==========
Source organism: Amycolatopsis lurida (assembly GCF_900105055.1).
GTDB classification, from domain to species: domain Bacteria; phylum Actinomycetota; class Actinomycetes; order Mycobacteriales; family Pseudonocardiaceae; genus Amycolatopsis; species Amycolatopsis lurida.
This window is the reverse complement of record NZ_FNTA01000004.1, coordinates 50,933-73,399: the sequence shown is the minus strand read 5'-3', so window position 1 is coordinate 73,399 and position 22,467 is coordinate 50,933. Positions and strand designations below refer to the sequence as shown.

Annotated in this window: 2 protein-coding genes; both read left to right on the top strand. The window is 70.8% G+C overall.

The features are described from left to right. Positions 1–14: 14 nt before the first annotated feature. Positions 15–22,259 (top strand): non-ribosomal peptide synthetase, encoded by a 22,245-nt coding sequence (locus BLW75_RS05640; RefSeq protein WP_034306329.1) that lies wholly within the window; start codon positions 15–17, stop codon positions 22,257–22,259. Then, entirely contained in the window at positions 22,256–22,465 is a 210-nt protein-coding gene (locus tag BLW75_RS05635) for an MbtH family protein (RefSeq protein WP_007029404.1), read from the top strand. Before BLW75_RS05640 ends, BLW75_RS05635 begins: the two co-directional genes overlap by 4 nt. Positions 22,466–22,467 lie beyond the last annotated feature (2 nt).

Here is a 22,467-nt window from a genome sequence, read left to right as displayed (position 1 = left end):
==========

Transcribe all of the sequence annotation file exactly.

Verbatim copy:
Source organism: Amycolatopsis lurida (assembly GCF_900105055.1).
GTDB classification, from domain to species: domain Bacteria; phylum Actinomycetota; class Actinomycetes; order Mycobacteriales; family Pseudonocardiaceae; genus Amycolatopsis; species Amycolatopsis lurida.
This window is the reverse complement of record NZ_FNTA01000004.1, coordinates 50,933-73,399: the sequence shown is the minus strand read 5'-3', so window position 1 is coordinate 73,399 and position 22,467 is coordinate 50,933. Positions and strand designations below refer to the sequence as shown.

Annotated in this window: 2 protein-coding genes; both read left to right on the top strand. The window is 70.8% G+C overall.

The features are described from left to right. Positions 1–14: 14 nt before the first annotated feature. Positions 15–22,259 (top strand): non-ribosomal peptide synthetase, encoded by a 22,245-nt coding sequence (locus BLW75_RS05640; RefSeq protein WP_034306329.1) that lies wholly within the window; start codon positions 15–17, stop codon positions 22,257–22,259. Then, entirely contained in the window at positions 22,256–22,465 is a 210-nt protein-coding gene (locus tag BLW75_RS05635) for an MbtH family protein (RefSeq protein WP_007029404.1), read from the top strand. Before BLW75_RS05640 ends, BLW75_RS05635 begins: the two co-directional genes overlap by 4 nt. Positions 22,466–22,467 lie beyond the last annotated feature (2 nt).

Here is a 22,467-nt window from a genome sequence, read left to right as displayed (position 1 = left end):